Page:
was in 1966? SEAN: Yeah. LIAM: £782. SEAN: FUCK YOU
LIAM: You’re talking maybe a thousand dollars per kid. I mean, that’s what it’s like, is just the
absolute fucking unbelievable callousness of this shit. SEAN: That doesn’t even come close to burying
somebody! JUSTIN: You could buy an Xbox for your other
kid. [laughter]
LIAM: Well, that is a good point. SEAN: Justin is voting for Andrew Yang, by
the way. [laughter]
SEAN: So if you just have a kid killed every year in a spoil collapse, it’s like that Yang
bag. Y’know, it’s like that thousand dollars a
month, or whatever. LIAM: Freedom dividend. JUSTIN: Yeah. Those Neetbux, for ‘Nephew Entombed Entirely
in spoil Tip.’ [laughter]
SEAN: So that’s what that stood for, I never knew that. JUSTIN: Yeah. SEAN: It’s a Britishism. JUSTIN: Alright. So, uh, Lord Robans got the whole report about
ten days before the media did, or any of the public did, about this whole incident. He decided to spend that time travelling around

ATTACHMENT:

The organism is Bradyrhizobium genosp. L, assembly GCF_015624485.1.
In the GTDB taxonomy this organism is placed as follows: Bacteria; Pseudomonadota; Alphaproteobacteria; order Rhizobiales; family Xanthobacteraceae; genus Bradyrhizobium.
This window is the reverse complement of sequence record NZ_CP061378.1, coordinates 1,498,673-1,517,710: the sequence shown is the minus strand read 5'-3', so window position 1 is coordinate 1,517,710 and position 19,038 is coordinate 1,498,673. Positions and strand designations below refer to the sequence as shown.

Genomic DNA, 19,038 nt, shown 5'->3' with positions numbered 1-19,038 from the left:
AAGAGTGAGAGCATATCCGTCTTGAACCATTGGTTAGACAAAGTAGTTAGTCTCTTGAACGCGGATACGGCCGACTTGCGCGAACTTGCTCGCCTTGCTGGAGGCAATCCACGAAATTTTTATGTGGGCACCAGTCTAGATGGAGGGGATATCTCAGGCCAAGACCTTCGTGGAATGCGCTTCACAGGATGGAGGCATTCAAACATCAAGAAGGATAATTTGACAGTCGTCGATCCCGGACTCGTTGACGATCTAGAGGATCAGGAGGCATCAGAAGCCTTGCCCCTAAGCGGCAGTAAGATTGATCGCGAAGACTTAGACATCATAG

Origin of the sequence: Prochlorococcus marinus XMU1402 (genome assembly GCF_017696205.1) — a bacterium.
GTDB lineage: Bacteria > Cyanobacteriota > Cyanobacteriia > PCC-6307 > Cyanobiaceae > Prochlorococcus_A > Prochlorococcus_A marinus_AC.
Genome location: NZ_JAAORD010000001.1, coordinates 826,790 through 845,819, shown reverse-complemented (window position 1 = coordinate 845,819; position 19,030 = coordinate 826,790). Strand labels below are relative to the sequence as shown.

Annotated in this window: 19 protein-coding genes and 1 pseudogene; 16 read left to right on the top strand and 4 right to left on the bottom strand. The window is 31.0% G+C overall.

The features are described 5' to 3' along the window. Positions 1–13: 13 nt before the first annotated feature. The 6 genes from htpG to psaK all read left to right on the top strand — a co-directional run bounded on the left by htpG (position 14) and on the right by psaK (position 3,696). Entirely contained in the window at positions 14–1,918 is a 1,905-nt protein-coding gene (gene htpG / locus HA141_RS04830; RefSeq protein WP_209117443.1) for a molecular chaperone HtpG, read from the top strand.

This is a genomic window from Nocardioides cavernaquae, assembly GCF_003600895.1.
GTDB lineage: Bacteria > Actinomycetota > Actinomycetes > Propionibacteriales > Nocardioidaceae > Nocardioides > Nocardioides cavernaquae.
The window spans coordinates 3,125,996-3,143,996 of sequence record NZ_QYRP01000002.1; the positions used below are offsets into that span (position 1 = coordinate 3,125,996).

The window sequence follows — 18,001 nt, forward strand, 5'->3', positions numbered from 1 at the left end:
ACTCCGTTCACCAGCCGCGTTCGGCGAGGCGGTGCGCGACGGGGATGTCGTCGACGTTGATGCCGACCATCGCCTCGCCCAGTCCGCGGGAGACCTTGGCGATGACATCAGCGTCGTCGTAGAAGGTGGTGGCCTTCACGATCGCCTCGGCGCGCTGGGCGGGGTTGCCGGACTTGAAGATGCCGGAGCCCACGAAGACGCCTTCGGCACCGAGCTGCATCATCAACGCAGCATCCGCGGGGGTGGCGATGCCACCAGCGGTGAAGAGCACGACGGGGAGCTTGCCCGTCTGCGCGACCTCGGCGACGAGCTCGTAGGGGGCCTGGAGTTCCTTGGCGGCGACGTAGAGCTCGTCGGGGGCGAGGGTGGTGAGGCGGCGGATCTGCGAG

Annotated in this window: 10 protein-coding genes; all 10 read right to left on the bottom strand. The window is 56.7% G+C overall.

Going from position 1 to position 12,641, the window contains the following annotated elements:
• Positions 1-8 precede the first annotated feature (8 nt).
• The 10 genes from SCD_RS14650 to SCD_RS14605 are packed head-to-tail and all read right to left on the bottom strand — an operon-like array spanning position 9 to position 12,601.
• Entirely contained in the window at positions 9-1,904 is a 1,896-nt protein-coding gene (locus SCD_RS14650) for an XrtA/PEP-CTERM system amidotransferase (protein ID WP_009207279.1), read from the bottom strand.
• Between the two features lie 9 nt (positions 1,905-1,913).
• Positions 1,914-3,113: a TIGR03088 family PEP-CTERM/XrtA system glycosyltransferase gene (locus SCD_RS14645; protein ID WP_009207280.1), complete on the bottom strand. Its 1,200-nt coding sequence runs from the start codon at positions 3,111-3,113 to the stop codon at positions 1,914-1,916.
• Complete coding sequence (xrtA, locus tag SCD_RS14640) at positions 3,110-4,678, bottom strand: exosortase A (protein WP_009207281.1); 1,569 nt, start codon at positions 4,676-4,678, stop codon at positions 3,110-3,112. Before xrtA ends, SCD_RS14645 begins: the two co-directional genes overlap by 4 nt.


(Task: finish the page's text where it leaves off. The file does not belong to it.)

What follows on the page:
the country, to campaign for the virtues of coal, and coal power, and how coal was what
made Britain great. LIAM: Oh, that’s bold. That’s bold! SEAN: He was Joe Manchin! Y’know? The Joe Manchin of the Labour Party. JUSTIN: Yes. And also to fearmonger about nuclear power,
which was increasingly popular in Britain at that time. SEAN: Aw, man. He’s not on your good side, is he? JUSTIN: [disapprovingly] Mmmmm. Mmmmmmm. [laughter]
JUSTIN: Alright, so they finally drew up some safety regulations around spoil tip design
after this, and the spoil tips were removed at Aberfan. It was a little complicated by the fact that
spoil tip 5 was on fire. Uh. SEAN: WHAT
LIAM: Sure. JUSTIN: I mentioned that… I read this in the report, I couldn’t do a
search to figure out *when* it caught fire. I assumed it had been on fire for a long time. SEAN: As happens, it’s just normal. It’s fine, this is great. JUSTIN: Stuff catches fire sometimes, and